By Zibusiso Dube
Moves by the government to introduce urban tollgates appear to be gaining momentum with the Zimbabwe National Roads Administration (ZINARA) board chairman, Albert Mugabe, last week revealing possible urban toll fees when he appeared before the Parliamentary Portfolio Committee on Local Government, Public Works and National Housing and Parliament. Also, the Minister of Transport and Infrastructure Development, Obert Mpofu last Sunday declared that urban tollgates would go ahead despite complaints by motorists. After the 2013 elections, the government, through the ministry of transport and ZINARA mooted setting-up of urban tollgates as a means to generate revenues for development and maintenance of roads in urban areas. The move was ostensibly motivated by challenges faced in raising funds for maintenance and development of roads, and in curbing congestion in urban areas.
With use of tollgates, motorists are charged for their access to roads, with the money that is collected channelled towards road maintenance and development. This is not a new phenomenon in Zimbabwe as tollgates have been in use in the country’s major highways since 2009. Urban tollgates would however be new to the country. In fact, the concept has not been used in most of Africa save for South Africa, where they were introduced as part of the much criticised Gauteng Freeway Improvement Project (GFIP), popularly known as electronic tolls (e tolls).
To be fair, urban tollgates have been used successfully in cities of developed countries in Europe and North America where they have significantly increased revenues for development and maintenance of roads and related infrastructure. Urban tollgates have also been key to reducing congestion on roads, while studies also associate them with increased fuel efficiency and time saving, and also reduced air pollution from vehicles.
But historically, it has proven folly to copy ideas from one country and reproduce them in another without considering the differences in socio-economic and political contexts. Thus while acknowledging the benefits urban tollgates have had in developed countries, it is critical to test whether the same would apply in the Zimbabwean context. This would enable a better understanding of whether or not urban toll gates would work in the country. Such an analysis reveals that urban tollgates would not only further burden already struggling citizens, but also cannot solve the problems they are expected to solve.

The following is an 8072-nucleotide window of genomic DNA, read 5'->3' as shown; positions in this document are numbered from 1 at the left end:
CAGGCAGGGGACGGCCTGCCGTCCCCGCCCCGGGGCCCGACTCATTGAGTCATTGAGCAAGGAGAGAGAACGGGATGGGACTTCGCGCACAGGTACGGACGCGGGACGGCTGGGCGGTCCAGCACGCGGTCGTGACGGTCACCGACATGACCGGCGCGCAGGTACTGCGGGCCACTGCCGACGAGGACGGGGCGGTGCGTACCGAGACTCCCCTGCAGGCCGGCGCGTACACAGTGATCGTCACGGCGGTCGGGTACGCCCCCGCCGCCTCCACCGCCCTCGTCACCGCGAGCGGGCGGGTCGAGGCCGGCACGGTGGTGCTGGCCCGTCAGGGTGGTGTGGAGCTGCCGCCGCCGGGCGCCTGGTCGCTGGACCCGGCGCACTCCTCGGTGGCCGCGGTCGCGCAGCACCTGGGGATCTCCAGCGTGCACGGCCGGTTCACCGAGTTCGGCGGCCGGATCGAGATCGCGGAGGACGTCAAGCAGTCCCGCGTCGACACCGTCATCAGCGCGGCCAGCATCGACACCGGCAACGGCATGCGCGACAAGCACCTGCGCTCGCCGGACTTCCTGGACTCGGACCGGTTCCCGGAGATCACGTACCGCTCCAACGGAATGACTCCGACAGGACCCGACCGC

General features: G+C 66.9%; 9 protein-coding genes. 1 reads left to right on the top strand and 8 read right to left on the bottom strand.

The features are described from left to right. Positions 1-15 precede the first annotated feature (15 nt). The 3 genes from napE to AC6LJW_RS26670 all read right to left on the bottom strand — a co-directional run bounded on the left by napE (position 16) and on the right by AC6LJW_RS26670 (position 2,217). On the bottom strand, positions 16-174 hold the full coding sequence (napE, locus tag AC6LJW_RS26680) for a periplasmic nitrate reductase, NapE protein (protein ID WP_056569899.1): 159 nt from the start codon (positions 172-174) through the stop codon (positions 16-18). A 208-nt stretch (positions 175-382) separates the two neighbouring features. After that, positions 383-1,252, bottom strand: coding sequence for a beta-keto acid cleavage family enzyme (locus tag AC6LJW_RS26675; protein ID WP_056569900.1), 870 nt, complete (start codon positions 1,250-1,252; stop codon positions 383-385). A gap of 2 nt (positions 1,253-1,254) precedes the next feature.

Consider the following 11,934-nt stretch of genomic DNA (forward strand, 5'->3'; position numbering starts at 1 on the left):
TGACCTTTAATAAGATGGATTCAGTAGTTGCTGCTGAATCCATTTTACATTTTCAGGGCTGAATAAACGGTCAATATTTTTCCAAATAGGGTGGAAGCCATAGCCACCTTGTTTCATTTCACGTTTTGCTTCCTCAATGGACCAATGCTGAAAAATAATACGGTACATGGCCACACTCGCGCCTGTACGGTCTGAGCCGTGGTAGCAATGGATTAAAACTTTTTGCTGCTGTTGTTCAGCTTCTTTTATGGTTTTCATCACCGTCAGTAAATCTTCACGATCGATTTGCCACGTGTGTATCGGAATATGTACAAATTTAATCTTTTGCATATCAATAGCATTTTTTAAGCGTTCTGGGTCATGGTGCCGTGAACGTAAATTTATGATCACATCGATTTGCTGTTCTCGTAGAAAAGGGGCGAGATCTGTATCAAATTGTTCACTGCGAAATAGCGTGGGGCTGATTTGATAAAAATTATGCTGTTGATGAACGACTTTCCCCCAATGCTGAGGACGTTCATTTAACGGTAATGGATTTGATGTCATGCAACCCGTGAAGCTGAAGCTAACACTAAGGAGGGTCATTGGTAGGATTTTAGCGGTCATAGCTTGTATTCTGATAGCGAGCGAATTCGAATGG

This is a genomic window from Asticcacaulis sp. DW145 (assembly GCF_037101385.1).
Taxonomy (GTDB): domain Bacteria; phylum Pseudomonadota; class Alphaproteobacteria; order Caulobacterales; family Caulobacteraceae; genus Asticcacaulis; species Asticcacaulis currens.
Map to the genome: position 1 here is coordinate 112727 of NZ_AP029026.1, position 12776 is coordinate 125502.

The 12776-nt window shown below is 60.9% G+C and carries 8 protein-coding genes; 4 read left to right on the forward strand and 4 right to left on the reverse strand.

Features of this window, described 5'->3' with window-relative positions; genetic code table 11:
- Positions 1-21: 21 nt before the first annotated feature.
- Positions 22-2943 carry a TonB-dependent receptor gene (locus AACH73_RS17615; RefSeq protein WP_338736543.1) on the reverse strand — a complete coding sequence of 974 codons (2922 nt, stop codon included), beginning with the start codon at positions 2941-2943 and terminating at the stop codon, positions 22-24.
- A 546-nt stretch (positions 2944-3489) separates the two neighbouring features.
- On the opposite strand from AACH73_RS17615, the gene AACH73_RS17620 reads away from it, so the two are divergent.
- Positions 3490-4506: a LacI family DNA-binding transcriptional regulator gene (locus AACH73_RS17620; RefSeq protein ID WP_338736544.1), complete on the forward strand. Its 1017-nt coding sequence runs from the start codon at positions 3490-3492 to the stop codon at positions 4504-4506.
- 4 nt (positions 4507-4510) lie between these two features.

First, urban tollgates would further burden poor Zimbabweans, increasing the cost of living at a time when unemployment figures are rising and remuneration figures decreasing. If motorists in urban areas are to pay to access roads, the cost is undoubtedly going to be transferred to the poor through an increase in public transport fares. This would have the negative effect of putting daily public transport beyond the reach of many, further limiting the movement and economic activities of the urban poor, worsening their poverty. Economically, an increase in transport costs could lead to all round increases in commodity prices, further burdening citizens.
It is indeed difficult to fathom how Zimbabwe, with a shrivelling economy which saw at least 10 000 people retrenched in the past two weeks, a country where the few who are employed earn salaries below the poverty datum line and where the majority survive on vending (of which vendors are being driven off the streets) can propose urban tollgates when the same is being resisted in the much more developed economy of South Africa. The available literature suggests that urban tolling would work well where the citizenry can afford and where citizens are willing to comply. In Zimbabwe, motorists simply cannot afford the additional cost of urban tollgates. It is also doubtful those who can afford would be willing since ordinary citizens have been excluded in discussions on the policy, with the decision unilaterally made by the government.